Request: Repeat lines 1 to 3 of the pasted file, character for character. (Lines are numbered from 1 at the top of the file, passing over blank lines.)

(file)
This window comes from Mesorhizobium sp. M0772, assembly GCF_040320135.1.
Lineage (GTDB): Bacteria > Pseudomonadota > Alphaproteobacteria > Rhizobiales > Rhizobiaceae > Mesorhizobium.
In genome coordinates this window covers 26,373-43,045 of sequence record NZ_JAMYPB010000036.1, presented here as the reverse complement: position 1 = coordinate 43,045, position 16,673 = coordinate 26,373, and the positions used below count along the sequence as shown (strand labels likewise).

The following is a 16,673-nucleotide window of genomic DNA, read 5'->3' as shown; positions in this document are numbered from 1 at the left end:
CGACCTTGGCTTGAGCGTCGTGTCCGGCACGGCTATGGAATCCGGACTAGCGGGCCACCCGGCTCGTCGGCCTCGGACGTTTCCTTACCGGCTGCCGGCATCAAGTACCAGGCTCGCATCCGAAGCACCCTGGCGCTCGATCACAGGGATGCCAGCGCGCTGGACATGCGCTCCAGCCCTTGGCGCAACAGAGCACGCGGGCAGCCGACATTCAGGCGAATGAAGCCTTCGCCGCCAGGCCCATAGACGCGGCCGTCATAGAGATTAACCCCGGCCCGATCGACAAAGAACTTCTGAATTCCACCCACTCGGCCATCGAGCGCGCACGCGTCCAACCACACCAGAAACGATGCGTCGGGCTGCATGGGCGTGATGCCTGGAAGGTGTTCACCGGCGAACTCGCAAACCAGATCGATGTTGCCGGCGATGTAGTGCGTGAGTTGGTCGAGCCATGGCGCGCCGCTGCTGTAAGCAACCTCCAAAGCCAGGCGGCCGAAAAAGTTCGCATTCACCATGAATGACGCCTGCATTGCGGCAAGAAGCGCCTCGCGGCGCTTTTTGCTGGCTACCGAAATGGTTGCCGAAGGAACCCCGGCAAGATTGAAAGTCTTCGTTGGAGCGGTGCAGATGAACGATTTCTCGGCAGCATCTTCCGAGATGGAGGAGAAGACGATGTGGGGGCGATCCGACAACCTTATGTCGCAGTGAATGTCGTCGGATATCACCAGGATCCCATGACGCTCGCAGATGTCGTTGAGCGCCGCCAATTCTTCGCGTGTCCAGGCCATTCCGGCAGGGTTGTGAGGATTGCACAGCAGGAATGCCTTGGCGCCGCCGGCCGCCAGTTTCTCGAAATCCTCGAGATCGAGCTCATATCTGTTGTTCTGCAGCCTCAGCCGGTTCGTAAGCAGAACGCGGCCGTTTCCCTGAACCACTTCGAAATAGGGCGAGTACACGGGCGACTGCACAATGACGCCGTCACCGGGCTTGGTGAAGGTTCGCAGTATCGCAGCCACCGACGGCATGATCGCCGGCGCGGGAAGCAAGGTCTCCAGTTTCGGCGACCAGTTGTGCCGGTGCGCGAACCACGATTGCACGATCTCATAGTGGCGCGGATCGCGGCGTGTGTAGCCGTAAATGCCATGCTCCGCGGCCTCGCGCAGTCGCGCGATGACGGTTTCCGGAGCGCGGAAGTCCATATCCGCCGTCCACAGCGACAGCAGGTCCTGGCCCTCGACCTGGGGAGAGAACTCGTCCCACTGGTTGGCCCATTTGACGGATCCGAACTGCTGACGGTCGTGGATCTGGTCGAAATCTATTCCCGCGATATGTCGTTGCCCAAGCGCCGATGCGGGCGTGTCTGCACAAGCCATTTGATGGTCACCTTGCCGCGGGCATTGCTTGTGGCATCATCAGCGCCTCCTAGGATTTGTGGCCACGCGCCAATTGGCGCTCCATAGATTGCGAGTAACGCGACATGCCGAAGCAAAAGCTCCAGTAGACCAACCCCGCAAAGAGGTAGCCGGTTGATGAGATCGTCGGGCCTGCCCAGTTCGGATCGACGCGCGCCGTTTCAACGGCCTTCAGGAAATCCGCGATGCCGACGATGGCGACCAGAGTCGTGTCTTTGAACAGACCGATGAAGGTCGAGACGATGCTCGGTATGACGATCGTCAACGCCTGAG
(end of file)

This window comes from Mesorhizobium sp. M0772, assembly GCF_040320135.1.
Lineage (GTDB): Bacteria > Pseudomonadota > Alphaproteobacteria > Rhizobiales > Rhizobiaceae > Mesorhizobium.
In genome coordinates this window covers 26,373-43,045 of sequence record NZ_JAMYPB010000036.1, presented here as the reverse complement: position 1 = coordinate 43,045, position 16,673 = coordinate 26,373, and the positions used below count along the sequence as shown (strand labels likewise).